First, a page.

Privacy

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Statements   |   USA

CPJ urges Sessions to commit to journalist protection if confirmed as attorney general

Senator Jeff Sessions at his attorney general confirmation hearing on January 10. Sessions was asked if he would commit to not jailing journalists. (Chip Somodevilla/Getty/AFP)

New York, January 11, 2016--In remarks before the Senate Judiciary Committee confirmation hearing for attorney general yesterday, U.S. Senator Jeff Sessions said he was unsure whether he would commit to following guidelines adopted by Attorney General Eric Holder in 2015 that make it harder, though not impossible, for the Department of Justice to subpoena journalists' records.

January 11, 2017 5:31 PM ET

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Alerts   |   Thailand

Thai legislation threatens online freedoms

A website displays a message from the Thai Ministry of Digital Economy and Society reading, "This website contains content and information that is deemed inappropriate. It has been censored by the Ministry of Digital Economy and Society," November 17, 2016. (AP)

Bangkok, December 16, 2016--Thailand's cabinet and king should scrap legislation that would give authorities sweeping new powers to censor the internet based on vague and broad criteria, the Committee to Protect Journalists said today. The military-appointed National Legislative Assembly today passed amendments to the 2007 Computer Crime Act that would severely restrict Thais' rights to privacy and to freely impart and receive information.

December 16, 2016 1:04 PM ET

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Blog   |   USA

Transition to Trump: First Amendment attorney Floyd Abrams on Trump's power over libel laws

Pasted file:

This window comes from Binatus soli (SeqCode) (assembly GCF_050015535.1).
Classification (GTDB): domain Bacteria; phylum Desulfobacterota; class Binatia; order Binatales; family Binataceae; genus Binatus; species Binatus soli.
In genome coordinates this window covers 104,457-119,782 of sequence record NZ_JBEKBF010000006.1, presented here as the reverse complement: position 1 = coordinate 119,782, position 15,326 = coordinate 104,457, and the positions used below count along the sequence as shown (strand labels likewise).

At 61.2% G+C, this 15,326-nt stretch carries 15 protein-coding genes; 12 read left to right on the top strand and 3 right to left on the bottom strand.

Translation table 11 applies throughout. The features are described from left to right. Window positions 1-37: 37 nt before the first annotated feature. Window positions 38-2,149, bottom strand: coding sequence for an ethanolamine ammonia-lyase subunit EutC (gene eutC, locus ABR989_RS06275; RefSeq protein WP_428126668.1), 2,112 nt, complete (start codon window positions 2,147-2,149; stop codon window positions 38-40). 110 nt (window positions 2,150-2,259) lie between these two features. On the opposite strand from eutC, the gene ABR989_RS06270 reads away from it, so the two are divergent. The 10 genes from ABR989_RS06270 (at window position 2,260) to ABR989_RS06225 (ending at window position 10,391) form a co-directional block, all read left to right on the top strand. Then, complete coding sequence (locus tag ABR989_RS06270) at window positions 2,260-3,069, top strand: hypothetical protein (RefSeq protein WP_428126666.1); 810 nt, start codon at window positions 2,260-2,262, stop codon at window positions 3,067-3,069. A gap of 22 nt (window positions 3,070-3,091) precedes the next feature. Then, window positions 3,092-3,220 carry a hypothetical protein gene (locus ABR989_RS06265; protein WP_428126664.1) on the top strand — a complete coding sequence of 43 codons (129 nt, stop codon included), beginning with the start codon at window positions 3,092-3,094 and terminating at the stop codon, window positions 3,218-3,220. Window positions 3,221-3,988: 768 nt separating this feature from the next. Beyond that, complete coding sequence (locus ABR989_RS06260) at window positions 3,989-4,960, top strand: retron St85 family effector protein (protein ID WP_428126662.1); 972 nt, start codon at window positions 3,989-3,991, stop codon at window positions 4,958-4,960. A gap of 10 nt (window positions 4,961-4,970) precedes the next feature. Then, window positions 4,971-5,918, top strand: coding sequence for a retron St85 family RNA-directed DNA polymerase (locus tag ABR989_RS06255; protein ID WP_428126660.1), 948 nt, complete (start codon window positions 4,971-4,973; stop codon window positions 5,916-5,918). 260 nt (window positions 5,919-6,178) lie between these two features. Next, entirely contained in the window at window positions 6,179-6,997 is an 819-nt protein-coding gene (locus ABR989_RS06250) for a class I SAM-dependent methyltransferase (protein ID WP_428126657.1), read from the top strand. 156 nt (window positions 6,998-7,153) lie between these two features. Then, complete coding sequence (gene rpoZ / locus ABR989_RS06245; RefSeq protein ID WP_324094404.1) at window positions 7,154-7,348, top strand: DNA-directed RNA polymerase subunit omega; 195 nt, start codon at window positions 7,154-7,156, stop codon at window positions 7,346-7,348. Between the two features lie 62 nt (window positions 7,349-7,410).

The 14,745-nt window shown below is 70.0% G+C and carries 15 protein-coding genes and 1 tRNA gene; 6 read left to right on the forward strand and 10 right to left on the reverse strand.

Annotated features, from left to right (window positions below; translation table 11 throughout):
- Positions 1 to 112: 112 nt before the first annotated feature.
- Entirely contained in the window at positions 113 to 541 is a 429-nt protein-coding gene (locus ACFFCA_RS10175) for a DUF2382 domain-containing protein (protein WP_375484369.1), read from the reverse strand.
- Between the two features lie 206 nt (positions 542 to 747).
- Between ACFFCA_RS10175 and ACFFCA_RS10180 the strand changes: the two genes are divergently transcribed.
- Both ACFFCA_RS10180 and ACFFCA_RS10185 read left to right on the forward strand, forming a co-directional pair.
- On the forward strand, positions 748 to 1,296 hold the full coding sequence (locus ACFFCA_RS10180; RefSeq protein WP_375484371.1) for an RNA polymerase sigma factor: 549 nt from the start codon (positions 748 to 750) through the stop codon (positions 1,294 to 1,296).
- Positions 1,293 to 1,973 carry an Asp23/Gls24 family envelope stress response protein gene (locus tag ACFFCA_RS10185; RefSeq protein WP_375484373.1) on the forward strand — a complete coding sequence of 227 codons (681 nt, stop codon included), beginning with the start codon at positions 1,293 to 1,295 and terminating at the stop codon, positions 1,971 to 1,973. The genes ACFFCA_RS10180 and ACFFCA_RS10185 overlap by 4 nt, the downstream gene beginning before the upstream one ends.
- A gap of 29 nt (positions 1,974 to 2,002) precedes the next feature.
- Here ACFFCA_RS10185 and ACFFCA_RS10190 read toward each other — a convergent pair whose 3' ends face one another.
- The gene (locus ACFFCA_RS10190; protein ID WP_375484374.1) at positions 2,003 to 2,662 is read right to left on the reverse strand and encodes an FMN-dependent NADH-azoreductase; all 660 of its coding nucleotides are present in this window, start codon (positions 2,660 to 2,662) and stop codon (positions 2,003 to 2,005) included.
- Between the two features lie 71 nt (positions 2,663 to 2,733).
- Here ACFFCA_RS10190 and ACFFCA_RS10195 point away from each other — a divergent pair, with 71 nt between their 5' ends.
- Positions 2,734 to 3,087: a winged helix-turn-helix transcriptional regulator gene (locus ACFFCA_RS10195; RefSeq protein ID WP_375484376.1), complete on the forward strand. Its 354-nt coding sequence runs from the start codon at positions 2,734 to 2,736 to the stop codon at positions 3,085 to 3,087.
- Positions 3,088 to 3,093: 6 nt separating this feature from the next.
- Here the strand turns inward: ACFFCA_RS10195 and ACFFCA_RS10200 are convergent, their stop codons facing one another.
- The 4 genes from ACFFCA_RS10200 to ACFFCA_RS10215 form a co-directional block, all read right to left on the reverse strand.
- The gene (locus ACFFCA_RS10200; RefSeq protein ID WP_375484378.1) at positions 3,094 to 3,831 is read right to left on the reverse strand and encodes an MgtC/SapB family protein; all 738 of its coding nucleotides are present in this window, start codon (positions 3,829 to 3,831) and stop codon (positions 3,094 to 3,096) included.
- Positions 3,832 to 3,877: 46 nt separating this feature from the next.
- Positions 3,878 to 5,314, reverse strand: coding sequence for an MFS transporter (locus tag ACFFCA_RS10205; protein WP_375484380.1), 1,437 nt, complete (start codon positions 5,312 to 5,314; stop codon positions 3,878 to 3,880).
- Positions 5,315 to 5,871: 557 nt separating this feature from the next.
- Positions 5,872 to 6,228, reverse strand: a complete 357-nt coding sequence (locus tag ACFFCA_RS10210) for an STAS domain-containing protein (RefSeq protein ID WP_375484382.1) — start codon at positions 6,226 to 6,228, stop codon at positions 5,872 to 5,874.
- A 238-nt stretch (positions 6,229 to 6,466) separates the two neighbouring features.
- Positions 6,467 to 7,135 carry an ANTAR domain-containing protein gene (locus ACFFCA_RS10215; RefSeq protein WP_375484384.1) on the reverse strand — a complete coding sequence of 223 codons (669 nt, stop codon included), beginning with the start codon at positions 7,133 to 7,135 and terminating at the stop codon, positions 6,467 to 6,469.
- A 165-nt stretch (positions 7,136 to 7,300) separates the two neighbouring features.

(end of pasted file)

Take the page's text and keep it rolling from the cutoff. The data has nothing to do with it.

As a new presidential administration prepares to take over the U.S., CPJ examines the status of press freedom, including the challenges journalists face from surveillance, harassment, limited transparency, the questioning of libel laws, and other factors.

President-elect Donald Trump meets with President Barack Obama in November as the new presidential administration prepares to take over the U.S. (AP/Pablo Martinez Monsivais)

Safety Advisories

CPJ Safety Advisory: Crossing the US border

Travelers are reflected in glass as they line up for security at the international airport in Atlanta, Georgia, March 10, 2016. (AP/David Goldman)


Journalists traveling to or from the United States have been stopped, questioned and faced prolonged and invasive searches that have put the confidentiality of their sources into question. Over the past year, members of the A Culture of Safety
(ACOS) Alliance, a coalition of news organizations, journalists, and press freedom groups that includes the Committee to Protect Journalists and Reporters Without Borders, have documented at least seven such instances. In response to these incidents, CPJ's Emergencies Response Team has issued the following advisory for journalists crossing the U.S. border.

December 9, 2016 4:02 PM ET

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Blog   |   China

In Hong Kong law, privacy may trump public interest

Demonstrators fill Hong Kong's financial district. (Reuters/Bobby Yip)

Tens of thousands of residents demonstrated on the streets of Hong Kong on Monday, the 16th anniversary of the city's return to Chinese rule. The protests have become an annual rite, but the demonstrators' demands were quite specific this year. They wanted the resignation of Chief Executive Leung Chun-ying and they called for direct elections. These demonstrators look around and see eroding freedoms and what one commentator, Emily Lau, called "a rule of law in a precarious state." Journalists are uneasy as well. Vague and potentially onerous aspects of recently passed privacy legislation could put them at risk of harsh punishment.

July 2, 2013 3:43 PM ET

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6 results